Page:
Article
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Infant Feeding Guidelines worldwide recommend first foods be iron rich with no added sugars and that nutrient poor discretionary foods be avoided. Feeding guidelines also recommend exposing infants to a variety of foods and flavours with increasingly complex textures. Here, we compare nutritional and textural properties of commercial infant and toddler foods available in Australia with established infant feeding guidelines. Nutrition information and ingredient lists were obtained from food labels, manufacturer and/or retailer websites. In total, 414 foods were identified, comprising mostly mixed main dishes, fruit and vegetable first foods, and snacks. Most products were poor sources of iron, and 80% of first foods were fruit-based. Half of all products were purees in squeeze pouches and one third of all products were discretionary foods. The nutritional content of many products was inconsistent with guidelines, being low in iron, sweet, smooth in consistency, or classified as discretionary. Reformulation of products is warranted to improve iron content, particularly in mixed main dishes, expand the range of vegetable only foods, and textural variety. Greater regulatory oversight may be needed to better inform parents and caregivers. Frequent consumption of commercial baby foods low in iron may increase risk of iron deficiency. Excessive consumption of purees via squeeze pouches may also have implications for overweight and obesity risk.
... Most children have developed the motor skills necessary to self-feed by around 14 months of age. 175 During this time, caregivers typically try to socialize children and their eating behaviors to their personal, familial, and cultural values. Such socialization is enabled by children's rapid cognitive development during early childhood, when children learn language comprehension (≈11-12 months of age 176 ), and that others have beliefs, requests, and intentions (≈14 months of age 177 ). ...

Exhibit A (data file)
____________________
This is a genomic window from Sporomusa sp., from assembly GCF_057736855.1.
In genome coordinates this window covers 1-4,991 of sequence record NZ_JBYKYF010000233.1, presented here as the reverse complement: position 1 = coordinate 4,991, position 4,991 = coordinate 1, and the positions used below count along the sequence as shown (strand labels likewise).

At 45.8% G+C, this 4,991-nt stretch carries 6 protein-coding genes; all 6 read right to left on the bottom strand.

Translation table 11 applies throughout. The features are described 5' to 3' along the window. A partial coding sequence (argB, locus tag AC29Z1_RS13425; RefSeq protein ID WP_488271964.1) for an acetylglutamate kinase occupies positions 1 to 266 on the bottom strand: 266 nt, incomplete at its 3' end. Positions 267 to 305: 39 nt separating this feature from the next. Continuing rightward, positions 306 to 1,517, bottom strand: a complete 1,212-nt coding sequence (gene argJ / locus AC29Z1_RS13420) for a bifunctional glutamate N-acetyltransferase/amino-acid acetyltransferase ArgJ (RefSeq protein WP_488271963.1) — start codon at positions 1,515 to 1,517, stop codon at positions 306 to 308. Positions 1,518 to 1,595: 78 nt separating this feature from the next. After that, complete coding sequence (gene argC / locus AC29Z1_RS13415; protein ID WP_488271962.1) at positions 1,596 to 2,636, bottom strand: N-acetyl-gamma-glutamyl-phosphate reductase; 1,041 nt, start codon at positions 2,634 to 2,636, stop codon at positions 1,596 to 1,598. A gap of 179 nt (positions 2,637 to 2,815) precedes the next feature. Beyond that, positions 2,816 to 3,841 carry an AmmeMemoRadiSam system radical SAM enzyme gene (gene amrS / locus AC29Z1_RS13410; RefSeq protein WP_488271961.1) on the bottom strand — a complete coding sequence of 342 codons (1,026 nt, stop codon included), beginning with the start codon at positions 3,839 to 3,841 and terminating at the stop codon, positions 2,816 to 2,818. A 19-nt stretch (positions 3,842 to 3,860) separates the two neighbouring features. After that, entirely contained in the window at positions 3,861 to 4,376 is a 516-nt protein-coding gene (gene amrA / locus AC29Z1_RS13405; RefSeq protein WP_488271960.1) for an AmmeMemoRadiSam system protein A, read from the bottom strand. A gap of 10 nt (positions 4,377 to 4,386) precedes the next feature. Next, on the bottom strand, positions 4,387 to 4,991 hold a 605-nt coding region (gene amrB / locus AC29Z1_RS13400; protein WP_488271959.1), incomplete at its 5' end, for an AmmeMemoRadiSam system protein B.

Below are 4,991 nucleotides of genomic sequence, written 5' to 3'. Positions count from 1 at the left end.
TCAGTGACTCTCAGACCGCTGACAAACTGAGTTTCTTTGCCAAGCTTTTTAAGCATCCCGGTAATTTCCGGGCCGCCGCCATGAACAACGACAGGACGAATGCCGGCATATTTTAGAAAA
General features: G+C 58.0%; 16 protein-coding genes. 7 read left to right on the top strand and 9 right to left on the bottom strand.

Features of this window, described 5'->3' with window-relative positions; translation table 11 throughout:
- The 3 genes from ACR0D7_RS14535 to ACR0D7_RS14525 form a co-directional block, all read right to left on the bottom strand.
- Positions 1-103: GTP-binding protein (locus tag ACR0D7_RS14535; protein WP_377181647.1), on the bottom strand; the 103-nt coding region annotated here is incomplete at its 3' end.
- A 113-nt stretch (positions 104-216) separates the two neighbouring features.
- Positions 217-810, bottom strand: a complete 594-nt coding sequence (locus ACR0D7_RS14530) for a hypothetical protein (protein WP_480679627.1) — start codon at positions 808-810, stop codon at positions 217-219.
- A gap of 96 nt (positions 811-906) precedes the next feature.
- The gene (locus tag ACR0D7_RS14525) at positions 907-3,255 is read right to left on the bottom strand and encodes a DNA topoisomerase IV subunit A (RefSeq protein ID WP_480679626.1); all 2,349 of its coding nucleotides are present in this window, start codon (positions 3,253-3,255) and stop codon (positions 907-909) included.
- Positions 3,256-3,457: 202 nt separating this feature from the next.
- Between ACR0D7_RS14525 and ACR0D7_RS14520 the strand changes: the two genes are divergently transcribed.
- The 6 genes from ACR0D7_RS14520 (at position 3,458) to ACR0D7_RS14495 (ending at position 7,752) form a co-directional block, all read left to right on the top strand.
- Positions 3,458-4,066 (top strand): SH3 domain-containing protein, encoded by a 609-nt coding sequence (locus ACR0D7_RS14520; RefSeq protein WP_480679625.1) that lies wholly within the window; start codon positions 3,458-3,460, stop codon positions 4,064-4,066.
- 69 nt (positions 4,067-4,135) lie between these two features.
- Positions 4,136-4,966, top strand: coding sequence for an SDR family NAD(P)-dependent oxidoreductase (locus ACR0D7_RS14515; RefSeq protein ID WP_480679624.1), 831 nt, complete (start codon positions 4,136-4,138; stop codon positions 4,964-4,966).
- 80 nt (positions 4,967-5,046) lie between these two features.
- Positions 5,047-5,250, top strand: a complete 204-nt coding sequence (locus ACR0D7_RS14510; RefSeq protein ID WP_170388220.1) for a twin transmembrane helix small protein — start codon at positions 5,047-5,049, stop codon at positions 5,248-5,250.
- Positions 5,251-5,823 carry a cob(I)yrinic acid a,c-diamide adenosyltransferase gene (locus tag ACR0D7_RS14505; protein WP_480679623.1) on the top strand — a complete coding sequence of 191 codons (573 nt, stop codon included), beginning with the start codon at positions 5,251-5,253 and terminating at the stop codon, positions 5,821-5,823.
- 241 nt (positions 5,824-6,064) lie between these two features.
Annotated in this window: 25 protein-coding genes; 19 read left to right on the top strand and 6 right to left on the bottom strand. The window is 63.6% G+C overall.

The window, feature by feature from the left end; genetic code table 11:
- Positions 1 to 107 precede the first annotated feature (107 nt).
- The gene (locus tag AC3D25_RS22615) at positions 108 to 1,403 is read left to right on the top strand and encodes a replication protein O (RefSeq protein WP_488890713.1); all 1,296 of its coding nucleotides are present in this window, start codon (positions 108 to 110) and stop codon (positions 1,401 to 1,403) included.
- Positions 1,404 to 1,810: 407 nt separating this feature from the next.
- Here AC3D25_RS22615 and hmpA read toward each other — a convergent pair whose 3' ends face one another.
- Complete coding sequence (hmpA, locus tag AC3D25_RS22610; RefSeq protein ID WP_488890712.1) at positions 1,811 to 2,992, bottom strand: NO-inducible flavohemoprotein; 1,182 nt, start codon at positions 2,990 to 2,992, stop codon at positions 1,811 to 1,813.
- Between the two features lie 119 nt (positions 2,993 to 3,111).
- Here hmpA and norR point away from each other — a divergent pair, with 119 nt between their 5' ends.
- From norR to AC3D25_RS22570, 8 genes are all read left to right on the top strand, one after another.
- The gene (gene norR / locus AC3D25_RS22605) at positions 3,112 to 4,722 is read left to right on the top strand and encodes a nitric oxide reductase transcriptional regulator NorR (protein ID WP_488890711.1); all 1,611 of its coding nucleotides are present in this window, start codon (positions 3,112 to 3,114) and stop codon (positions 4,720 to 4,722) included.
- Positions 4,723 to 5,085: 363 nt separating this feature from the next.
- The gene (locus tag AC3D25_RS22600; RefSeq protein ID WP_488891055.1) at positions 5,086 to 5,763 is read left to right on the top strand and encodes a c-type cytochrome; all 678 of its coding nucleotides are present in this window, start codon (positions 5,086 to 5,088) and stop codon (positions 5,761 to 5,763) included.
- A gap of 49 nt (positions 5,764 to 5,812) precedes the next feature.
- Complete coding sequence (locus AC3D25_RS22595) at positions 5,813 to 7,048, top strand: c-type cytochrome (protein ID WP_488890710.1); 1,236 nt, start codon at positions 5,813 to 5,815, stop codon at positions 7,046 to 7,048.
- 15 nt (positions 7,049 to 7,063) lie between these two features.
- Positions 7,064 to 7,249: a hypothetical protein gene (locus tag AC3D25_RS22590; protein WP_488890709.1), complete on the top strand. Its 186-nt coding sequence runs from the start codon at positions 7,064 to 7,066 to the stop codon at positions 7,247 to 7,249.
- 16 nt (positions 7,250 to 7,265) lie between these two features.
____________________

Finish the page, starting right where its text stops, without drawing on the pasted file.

Article
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A substantial body of research suggests that efforts to prevent pediatric obesity may benefit from targeting not just what a child eats, but how they eat. Specifically, child obesity prevention should include a component that addresses reasons why children have differing abilities to start and stop eating in response to internal cues of hunger and satiety, a construct known as eating self-regulation. This review summarizes current knowledge regarding how caregivers can be an important influence on children's eating self-regulation during early childhood. First, we discuss the evidence supporting an association between caregiver feeding and child eating self-regulation. Second, we discuss what implications the current evidence has for actions caregivers may be able to take to support children's eating self-regulation. Finally, we consider the broader social, economic, and cultural context around the feeding environment relationship and how this intersects with the implementation of any actions. As far as we are aware, this is the first American Heart Association (AHA) scientific statement to focus on a psychobehavioral approach to reducing obesity risk in young children. It is anticipated that the timely information provided in this review can be used not only by caregivers within the immediate and extended family but also by a broad range of community-based care providers.
... Chewing function is a complex and rhythmic process that begins with accepting food in the mouth, continues with placing the food between the molar teeth, crushing the food into smaller pieces and concludes with swallowing [1]. Children start to develop the necessary coordinated chewing movements by 9 months [2] and can manage solid foods at 12 months [3]. A 4-year-old child is expected to manage a normal diet that includes all food textures [4]. ...
Article